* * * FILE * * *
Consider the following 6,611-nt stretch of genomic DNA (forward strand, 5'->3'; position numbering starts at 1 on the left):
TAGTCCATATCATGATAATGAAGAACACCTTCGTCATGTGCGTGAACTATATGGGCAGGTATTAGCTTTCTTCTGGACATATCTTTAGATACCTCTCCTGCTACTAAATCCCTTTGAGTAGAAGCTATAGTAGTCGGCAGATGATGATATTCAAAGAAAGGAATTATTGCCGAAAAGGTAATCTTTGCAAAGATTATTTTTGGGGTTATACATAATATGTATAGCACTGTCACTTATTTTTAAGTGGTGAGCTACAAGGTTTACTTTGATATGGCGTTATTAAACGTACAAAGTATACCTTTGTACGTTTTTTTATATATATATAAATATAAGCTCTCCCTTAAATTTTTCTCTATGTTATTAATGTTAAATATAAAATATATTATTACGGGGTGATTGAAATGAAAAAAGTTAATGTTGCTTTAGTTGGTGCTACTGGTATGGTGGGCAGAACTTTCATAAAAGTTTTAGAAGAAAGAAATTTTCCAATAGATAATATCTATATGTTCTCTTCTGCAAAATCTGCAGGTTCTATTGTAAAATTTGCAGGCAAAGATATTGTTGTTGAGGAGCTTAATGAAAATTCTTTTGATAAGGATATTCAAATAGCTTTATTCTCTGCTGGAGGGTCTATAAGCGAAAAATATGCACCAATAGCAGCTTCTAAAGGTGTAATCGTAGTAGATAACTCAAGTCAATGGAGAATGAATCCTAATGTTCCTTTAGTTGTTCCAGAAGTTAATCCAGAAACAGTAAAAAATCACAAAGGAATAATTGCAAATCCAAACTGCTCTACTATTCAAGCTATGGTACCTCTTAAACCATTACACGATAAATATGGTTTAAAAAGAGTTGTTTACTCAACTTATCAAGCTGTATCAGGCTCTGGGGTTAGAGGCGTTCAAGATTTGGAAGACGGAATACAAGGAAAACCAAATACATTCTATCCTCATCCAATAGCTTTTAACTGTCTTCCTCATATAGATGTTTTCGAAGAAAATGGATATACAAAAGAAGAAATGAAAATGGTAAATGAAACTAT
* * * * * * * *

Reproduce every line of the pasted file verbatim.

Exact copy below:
Consider the following 6,611-nt stretch of genomic DNA (forward strand, 5'->3'; position numbering starts at 1 on the left):
TAGTCCATATCATGATAATGAAGAACACCTTCGTCATGTGCGTGAACTATATGGGCAGGTATTAGCTTTCTTCTGGACATATCTTTAGATACCTCTCCTGCTACTAAATCCCTTTGAGTAGAAGCTATAGTAGTCGGCAGATGATGATATTCAAAGAAAGGAATTATTGCCGAAAAGGTAATCTTTGCAAAGATTATTTTTGGGGTTATACATAATATGTATAGCACTGTCACTTATTTTTAAGTGGTGAGCTACAAGGTTTACTTTGATATGGCGTTATTAAACGTACAAAGTATACCTTTGTACGTTTTTTTATATATATATAAATATAAGCTCTCCCTTAAATTTTTCTCTATGTTATTAATGTTAAATATAAAATATATTATTACGGGGTGATTGAAATGAAAAAAGTTAATGTTGCTTTAGTTGGTGCTACTGGTATGGTGGGCAGAACTTTCATAAAAGTTTTAGAAGAAAGAAATTTTCCAATAGATAATATCTATATGTTCTCTTCTGCAAAATCTGCAGGTTCTATTGTAAAATTTGCAGGCAAAGATATTGTTGTTGAGGAGCTTAATGAAAATTCTTTTGATAAGGATATTCAAATAGCTTTATTCTCTGCTGGAGGGTCTATAAGCGAAAAATATGCACCAATAGCAGCTTCTAAAGGTGTAATCGTAGTAGATAACTCAAGTCAATGGAGAATGAATCCTAATGTTCCTTTAGTTGTTCCAGAAGTTAATCCAGAAACAGTAAAAAATCACAAAGGAATAATTGCAAATCCAAACTGCTCTACTATTCAAGCTATGGTACCTCTTAAACCATTACACGATAAATATGGTTTAAAAAGAGTTGTTTACTCAACTTATCAAGCTGTATCAGGCTCTGGGGTTAGAGGCGTTCAAGATTTGGAAGACGGAATACAAGGAAAACCAAATACATTCTATCCTCATCCAATAGCTTTTAACTGTCTTCCTCATATAGATGTTTTCGAAGAAAATGGATATACAAAAGAAGAAATGAAAATGGTAAATGAAACTAT